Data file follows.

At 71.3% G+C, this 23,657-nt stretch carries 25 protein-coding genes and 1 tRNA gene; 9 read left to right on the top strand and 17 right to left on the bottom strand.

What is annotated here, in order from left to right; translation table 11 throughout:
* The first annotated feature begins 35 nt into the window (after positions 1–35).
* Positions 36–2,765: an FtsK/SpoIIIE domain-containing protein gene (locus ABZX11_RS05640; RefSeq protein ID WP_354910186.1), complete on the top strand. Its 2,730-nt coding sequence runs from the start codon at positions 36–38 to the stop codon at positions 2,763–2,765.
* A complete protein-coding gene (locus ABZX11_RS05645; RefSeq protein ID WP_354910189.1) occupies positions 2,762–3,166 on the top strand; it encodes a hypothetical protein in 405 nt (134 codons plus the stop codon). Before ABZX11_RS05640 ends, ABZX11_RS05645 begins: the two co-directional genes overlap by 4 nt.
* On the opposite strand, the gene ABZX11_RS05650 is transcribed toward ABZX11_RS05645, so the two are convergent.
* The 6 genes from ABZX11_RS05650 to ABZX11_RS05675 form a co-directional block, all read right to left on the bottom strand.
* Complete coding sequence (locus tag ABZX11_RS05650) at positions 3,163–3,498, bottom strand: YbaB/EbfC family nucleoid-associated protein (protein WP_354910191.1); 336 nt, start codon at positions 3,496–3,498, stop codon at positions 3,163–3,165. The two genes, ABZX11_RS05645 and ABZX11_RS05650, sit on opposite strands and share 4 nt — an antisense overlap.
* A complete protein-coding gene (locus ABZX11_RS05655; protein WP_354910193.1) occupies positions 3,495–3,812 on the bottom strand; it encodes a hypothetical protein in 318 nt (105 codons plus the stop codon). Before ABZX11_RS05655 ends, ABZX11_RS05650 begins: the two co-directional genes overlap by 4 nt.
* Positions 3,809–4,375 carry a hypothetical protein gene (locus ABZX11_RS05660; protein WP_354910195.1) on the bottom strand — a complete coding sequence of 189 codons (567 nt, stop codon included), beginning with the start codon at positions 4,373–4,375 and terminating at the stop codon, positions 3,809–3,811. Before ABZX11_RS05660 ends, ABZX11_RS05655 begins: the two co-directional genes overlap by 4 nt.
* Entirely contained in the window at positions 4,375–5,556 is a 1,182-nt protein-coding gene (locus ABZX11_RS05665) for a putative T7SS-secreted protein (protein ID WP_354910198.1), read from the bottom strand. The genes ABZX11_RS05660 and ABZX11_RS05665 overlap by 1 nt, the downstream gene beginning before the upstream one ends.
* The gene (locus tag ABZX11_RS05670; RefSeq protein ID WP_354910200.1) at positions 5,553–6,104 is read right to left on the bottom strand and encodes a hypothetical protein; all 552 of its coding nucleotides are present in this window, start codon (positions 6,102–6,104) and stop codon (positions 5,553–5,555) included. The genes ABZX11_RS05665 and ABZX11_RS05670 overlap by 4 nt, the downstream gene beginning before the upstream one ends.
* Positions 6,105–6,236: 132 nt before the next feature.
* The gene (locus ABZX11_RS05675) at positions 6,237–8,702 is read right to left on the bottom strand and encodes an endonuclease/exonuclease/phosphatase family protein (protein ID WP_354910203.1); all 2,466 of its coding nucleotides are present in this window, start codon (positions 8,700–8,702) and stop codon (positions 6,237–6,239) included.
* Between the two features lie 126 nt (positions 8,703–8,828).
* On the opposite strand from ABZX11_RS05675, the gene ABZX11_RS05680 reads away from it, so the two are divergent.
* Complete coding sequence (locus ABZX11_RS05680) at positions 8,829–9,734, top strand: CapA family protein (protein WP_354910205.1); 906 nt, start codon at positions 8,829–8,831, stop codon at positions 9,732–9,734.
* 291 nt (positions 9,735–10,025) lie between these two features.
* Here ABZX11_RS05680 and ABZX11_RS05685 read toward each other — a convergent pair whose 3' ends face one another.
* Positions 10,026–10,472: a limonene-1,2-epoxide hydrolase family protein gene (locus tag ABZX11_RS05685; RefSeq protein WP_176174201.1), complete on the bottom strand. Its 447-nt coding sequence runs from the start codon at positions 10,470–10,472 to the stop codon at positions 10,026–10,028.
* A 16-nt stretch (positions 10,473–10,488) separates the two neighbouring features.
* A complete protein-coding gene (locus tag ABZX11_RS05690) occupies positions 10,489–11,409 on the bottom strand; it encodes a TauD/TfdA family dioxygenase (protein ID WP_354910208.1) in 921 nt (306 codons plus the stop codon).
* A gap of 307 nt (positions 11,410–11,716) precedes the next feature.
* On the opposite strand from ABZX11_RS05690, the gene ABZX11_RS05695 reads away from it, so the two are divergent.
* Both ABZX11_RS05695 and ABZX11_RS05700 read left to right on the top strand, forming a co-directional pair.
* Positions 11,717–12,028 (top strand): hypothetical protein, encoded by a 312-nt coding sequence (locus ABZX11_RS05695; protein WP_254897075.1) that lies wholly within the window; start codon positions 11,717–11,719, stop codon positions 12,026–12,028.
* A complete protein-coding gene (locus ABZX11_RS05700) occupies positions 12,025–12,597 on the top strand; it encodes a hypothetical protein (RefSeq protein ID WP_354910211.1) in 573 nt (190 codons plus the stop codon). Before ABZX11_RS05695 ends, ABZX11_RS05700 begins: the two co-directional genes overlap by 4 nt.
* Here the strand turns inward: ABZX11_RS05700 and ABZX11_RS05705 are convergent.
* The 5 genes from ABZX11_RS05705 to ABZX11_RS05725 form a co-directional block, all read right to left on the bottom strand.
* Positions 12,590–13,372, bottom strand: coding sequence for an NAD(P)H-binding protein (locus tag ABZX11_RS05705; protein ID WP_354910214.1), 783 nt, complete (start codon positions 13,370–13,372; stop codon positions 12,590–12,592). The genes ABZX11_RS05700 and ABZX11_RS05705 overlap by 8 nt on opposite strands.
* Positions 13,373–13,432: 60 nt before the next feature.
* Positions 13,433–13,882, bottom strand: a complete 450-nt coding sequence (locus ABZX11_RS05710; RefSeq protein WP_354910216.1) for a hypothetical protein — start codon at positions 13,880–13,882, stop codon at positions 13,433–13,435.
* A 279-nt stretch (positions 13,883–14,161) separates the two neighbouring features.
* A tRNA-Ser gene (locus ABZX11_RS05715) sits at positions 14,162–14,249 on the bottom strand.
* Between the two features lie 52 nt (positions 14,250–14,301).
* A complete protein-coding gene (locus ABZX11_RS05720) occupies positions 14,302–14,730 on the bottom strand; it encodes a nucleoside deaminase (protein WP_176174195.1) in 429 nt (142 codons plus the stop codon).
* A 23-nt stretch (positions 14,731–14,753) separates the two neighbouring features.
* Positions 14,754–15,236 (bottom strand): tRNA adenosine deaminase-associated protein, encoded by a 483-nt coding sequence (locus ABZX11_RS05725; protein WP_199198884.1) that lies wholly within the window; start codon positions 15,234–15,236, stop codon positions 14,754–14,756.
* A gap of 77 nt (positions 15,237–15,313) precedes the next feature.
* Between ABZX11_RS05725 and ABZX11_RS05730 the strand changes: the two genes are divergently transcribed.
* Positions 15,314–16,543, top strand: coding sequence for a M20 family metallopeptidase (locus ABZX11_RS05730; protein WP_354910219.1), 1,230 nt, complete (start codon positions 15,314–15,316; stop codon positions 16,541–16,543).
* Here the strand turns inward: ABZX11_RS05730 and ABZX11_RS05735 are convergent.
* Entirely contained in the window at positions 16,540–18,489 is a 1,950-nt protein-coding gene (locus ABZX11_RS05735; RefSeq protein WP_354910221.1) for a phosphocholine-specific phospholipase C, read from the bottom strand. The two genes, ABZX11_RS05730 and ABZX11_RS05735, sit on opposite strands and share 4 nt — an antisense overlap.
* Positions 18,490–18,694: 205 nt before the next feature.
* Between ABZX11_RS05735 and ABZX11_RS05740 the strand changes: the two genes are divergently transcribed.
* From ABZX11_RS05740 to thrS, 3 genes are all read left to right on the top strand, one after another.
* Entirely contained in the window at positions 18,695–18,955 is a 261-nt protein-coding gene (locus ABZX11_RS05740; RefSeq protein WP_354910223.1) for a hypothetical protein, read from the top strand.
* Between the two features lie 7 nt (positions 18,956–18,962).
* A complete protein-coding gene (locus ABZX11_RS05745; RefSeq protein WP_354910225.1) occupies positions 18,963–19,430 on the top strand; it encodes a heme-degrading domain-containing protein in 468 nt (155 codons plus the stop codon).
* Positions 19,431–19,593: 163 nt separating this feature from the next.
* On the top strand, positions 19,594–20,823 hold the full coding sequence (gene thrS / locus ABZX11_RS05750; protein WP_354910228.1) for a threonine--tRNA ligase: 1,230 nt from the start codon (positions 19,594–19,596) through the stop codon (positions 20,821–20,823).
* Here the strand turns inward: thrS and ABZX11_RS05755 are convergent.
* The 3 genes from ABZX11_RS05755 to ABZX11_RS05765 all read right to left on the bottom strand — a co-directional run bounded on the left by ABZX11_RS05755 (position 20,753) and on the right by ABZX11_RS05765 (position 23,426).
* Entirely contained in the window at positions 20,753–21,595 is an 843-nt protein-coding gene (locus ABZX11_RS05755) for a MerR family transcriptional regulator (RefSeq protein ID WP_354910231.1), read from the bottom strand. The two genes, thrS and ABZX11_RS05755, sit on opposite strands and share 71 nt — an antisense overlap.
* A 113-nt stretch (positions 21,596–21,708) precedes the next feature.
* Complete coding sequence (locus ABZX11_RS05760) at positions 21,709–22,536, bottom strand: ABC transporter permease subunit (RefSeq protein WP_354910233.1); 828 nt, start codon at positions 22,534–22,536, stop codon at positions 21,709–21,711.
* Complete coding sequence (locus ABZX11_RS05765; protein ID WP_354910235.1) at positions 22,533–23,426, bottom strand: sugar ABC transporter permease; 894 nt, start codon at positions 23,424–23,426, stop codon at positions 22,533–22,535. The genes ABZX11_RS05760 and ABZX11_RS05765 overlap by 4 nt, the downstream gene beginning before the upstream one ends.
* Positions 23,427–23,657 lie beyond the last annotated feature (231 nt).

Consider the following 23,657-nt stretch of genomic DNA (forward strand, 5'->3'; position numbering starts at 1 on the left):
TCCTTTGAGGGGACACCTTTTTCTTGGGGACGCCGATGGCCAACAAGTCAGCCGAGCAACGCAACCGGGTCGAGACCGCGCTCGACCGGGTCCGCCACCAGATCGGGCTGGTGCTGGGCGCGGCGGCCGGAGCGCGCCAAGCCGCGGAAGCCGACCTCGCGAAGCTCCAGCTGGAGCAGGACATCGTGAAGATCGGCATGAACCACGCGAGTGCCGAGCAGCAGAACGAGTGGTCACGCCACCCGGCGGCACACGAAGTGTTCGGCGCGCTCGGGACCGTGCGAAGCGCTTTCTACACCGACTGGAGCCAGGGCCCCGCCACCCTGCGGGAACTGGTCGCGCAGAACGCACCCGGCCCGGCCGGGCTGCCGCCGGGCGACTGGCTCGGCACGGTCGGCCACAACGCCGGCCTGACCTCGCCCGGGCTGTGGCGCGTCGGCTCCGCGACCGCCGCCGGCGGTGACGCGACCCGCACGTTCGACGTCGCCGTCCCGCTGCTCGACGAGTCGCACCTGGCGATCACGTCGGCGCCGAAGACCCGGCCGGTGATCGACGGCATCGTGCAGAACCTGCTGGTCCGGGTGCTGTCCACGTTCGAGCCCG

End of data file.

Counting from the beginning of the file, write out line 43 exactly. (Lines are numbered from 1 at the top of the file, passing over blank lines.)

* Entirely contained in the window at positions 16,540–18,489 is a 1,950-nt protein-coding gene (locus ABZX11_RS05735; RefSeq protein WP_354910221.1) for a phosphocholine-specific phospholipase C, read from the bottom strand. The two genes, ABZX11_RS05730 and ABZX11_RS05735, sit on opposite strands and share 4 nt — an antisense overlap.